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Reforming HollywoodHow American Protestants Fought for Freedom at the Movies$
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William D. Romanowski

Print publication date: 2012

Print ISBN-13: 9780195387841

Published to Oxford Scholarship Online: September 2012

DOI: 10.1093/acprof:oso/9780195387841.001.0001

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Movie Consulting—Protestant Style

Movie Consulting—Protestant Style

Chapter:
(p.124) 8 Movie Consulting—Protestant Style
Source:
Reforming Hollywood
Author(s):

William D. Romanowski

Publisher:
Oxford University Press
DOI:10.1093/acprof:oso/9780195387841.003.0008

Events in the late 1950s that led the National Council of Churches to seek a new role for the church role in Hollywood are the concern of this chapter. To engage the media industries, a new Broadcasting and Film Commission (BFC) was created with offices in New York and Hollywood. Producers were emboldened, and the Production Code eventually revised after the Supreme Court ruled in 1952 that movies were entitled to free speech protection. After clashing with producers over depictions of Protestant characters in several movies, the BFC’s West Coast Office director publicly condemned Hollywood for its blatant disregard of the Code and hinted at a possible Protestant boycott. Realizing that divergent outlooks existed within its agency, the BFC leadership began restructuring its West Coast operation and launched a study of the role of the church in relation to the mass media.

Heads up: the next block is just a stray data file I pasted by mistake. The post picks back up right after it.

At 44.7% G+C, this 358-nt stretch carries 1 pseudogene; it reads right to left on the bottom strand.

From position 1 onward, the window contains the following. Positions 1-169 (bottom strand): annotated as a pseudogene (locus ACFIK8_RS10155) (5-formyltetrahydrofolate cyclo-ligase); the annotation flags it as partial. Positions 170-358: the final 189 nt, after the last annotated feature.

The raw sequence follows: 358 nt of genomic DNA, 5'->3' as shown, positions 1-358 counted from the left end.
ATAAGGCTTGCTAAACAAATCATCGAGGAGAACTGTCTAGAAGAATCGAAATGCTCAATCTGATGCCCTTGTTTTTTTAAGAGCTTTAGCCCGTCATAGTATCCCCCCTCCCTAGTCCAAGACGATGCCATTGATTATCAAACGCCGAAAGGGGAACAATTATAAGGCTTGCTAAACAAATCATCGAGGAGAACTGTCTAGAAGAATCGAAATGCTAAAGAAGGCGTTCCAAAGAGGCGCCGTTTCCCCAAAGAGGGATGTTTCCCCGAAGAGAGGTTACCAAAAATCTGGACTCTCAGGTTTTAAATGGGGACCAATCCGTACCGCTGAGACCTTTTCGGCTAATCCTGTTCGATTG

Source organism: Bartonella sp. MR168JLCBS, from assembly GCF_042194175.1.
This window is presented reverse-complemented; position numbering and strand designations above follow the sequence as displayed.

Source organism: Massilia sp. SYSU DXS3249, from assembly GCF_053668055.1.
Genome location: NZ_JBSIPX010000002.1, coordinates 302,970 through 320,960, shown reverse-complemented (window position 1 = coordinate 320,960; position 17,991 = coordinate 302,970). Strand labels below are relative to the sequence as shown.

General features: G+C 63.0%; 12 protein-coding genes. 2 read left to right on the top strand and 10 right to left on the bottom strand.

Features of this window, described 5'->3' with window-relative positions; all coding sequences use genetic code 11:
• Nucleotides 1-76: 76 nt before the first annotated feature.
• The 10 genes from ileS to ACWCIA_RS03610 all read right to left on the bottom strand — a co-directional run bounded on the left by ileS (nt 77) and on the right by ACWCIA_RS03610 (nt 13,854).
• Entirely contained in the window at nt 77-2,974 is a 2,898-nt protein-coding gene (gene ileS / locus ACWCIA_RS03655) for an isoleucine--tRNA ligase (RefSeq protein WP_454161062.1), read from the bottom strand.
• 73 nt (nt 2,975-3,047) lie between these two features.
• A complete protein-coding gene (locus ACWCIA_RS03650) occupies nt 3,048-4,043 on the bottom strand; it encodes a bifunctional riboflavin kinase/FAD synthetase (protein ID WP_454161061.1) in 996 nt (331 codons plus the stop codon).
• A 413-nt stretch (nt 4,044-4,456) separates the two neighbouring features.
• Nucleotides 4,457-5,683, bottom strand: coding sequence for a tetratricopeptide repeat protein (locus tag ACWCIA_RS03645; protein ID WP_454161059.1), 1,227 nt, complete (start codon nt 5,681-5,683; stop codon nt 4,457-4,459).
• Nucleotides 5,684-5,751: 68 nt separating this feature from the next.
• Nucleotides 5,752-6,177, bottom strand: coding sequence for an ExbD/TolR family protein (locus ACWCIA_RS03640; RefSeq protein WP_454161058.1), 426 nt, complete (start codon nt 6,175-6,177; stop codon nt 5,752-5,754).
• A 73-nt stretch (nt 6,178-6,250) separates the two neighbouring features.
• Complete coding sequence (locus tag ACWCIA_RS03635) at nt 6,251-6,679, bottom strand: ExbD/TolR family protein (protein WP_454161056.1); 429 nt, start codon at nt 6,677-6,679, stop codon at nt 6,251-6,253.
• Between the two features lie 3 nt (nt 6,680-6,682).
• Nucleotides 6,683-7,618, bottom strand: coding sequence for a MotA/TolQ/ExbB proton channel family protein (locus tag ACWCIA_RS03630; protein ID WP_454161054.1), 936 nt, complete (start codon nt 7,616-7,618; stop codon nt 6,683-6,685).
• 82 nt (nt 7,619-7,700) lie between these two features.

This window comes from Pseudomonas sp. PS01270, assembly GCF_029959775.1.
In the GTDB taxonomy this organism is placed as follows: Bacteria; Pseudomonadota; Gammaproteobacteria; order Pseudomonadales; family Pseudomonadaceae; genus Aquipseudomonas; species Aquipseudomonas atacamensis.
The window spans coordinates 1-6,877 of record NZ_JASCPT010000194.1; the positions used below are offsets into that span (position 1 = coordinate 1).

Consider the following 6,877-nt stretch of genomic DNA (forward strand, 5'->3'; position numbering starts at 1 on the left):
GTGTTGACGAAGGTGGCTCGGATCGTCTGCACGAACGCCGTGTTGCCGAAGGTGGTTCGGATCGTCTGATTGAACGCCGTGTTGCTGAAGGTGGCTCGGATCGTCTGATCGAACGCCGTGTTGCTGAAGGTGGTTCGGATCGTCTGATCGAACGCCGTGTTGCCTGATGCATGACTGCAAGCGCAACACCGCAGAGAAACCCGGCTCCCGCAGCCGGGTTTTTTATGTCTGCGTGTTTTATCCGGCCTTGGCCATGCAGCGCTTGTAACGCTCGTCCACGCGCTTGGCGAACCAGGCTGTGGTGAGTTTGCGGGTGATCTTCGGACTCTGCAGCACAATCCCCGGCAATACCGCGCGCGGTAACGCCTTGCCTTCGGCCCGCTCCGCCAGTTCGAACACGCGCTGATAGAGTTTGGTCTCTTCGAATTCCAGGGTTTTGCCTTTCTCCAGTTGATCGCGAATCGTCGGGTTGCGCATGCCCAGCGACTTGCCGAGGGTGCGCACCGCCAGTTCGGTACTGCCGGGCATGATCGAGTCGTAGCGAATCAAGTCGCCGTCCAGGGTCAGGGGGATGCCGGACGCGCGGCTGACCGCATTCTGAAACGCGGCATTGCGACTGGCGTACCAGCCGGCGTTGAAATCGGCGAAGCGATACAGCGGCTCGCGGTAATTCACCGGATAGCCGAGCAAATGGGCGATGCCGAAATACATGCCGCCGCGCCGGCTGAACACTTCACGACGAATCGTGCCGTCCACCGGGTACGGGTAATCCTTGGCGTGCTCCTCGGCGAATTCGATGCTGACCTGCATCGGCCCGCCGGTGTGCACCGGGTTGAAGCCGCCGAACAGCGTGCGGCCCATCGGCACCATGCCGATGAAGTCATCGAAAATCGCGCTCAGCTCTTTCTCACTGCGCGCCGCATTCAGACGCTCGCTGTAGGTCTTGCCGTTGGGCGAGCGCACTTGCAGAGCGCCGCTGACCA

Keywords:   National Council of Churches, Broadcasting and Film Commission, New York, Hollywood, Production Code, Supreme Court

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